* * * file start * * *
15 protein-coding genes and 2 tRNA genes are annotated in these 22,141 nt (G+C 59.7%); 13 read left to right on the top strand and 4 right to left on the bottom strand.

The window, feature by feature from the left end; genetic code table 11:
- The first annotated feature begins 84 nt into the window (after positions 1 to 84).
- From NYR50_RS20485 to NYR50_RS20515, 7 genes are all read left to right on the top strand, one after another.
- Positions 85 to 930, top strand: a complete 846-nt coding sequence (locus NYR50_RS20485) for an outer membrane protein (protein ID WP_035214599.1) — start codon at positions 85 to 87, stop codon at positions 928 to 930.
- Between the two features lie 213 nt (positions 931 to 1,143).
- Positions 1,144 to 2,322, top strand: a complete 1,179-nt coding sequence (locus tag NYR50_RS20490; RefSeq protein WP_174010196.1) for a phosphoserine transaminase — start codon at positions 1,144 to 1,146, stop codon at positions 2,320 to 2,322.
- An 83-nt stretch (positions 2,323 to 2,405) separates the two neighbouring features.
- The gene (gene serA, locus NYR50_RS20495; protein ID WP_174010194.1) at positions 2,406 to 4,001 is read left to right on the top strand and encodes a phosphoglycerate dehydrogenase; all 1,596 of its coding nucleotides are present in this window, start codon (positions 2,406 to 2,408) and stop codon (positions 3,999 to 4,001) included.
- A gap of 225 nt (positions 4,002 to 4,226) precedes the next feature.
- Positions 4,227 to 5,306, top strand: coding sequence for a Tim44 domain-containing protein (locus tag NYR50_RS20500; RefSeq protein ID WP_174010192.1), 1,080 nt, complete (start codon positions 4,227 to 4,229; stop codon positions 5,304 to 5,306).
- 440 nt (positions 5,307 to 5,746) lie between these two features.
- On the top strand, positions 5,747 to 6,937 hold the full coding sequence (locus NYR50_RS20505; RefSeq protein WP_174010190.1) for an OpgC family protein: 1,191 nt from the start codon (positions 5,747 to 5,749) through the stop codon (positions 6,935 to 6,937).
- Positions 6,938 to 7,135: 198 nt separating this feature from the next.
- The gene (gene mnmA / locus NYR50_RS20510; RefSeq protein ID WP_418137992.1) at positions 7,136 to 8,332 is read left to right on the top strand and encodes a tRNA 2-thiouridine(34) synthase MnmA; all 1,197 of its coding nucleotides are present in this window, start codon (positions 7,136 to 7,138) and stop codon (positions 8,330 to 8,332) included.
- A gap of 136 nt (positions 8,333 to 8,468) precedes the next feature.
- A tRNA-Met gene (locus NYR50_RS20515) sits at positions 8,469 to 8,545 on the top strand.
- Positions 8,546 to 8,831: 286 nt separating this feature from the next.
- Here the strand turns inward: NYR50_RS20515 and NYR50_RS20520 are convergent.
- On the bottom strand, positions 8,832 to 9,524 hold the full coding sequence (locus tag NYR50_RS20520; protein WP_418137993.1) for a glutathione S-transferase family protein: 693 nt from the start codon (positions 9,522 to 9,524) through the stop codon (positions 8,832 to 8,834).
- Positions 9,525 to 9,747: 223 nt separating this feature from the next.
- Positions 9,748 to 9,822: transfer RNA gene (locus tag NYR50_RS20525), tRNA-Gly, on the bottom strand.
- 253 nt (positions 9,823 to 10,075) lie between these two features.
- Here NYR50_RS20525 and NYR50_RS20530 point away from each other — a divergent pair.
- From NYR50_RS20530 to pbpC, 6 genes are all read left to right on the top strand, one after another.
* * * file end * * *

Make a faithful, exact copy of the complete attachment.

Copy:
15 protein-coding genes and 2 tRNA genes are annotated in these 22,141 nt (G+C 59.7%); 13 read left to right on the top strand and 4 right to left on the bottom strand.

The window, feature by feature from the left end; genetic code table 11:
- The first annotated feature begins 84 nt into the window (after positions 1 to 84).
- From NYR50_RS20485 to NYR50_RS20515, 7 genes are all read left to right on the top strand, one after another.
- Positions 85 to 930, top strand: a complete 846-nt coding sequence (locus NYR50_RS20485) for an outer membrane protein (protein ID WP_035214599.1) — start codon at positions 85 to 87, stop codon at positions 928 to 930.
- Between the two features lie 213 nt (positions 931 to 1,143).
- Positions 1,144 to 2,322, top strand: a complete 1,179-nt coding sequence (locus tag NYR50_RS20490; RefSeq protein WP_174010196.1) for a phosphoserine transaminase — start codon at positions 1,144 to 1,146, stop codon at positions 2,320 to 2,322.
- An 83-nt stretch (positions 2,323 to 2,405) separates the two neighbouring features.
- The gene (gene serA, locus NYR50_RS20495; protein ID WP_174010194.1) at positions 2,406 to 4,001 is read left to right on the top strand and encodes a phosphoglycerate dehydrogenase; all 1,596 of its coding nucleotides are present in this window, start codon (positions 2,406 to 2,408) and stop codon (positions 3,999 to 4,001) included.
- A gap of 225 nt (positions 4,002 to 4,226) precedes the next feature.
- Positions 4,227 to 5,306, top strand: coding sequence for a Tim44 domain-containing protein (locus tag NYR50_RS20500; RefSeq protein ID WP_174010192.1), 1,080 nt, complete (start codon positions 4,227 to 4,229; stop codon positions 5,304 to 5,306).
- 440 nt (positions 5,307 to 5,746) lie between these two features.
- On the top strand, positions 5,747 to 6,937 hold the full coding sequence (locus NYR50_RS20505; RefSeq protein WP_174010190.1) for an OpgC family protein: 1,191 nt from the start codon (positions 5,747 to 5,749) through the stop codon (positions 6,935 to 6,937).
- Positions 6,938 to 7,135: 198 nt separating this feature from the next.
- The gene (gene mnmA / locus NYR50_RS20510; RefSeq protein ID WP_418137992.1) at positions 7,136 to 8,332 is read left to right on the top strand and encodes a tRNA 2-thiouridine(34) synthase MnmA; all 1,197 of its coding nucleotides are present in this window, start codon (positions 7,136 to 7,138) and stop codon (positions 8,330 to 8,332) included.
- A gap of 136 nt (positions 8,333 to 8,468) precedes the next feature.
- A tRNA-Met gene (locus NYR50_RS20515) sits at positions 8,469 to 8,545 on the top strand.
- Positions 8,546 to 8,831: 286 nt separating this feature from the next.
- Here the strand turns inward: NYR50_RS20515 and NYR50_RS20520 are convergent.
- On the bottom strand, positions 8,832 to 9,524 hold the full coding sequence (locus tag NYR50_RS20520; protein WP_418137993.1) for a glutathione S-transferase family protein: 693 nt from the start codon (positions 9,522 to 9,524) through the stop codon (positions 8,832 to 8,834).
- Positions 9,525 to 9,747: 223 nt separating this feature from the next.
- Positions 9,748 to 9,822: transfer RNA gene (locus tag NYR50_RS20525), tRNA-Gly, on the bottom strand.
- 253 nt (positions 9,823 to 10,075) lie between these two features.
- Here NYR50_RS20525 and NYR50_RS20530 point away from each other — a divergent pair.
- From NYR50_RS20530 to pbpC, 6 genes are all read left to right on the top strand, one after another.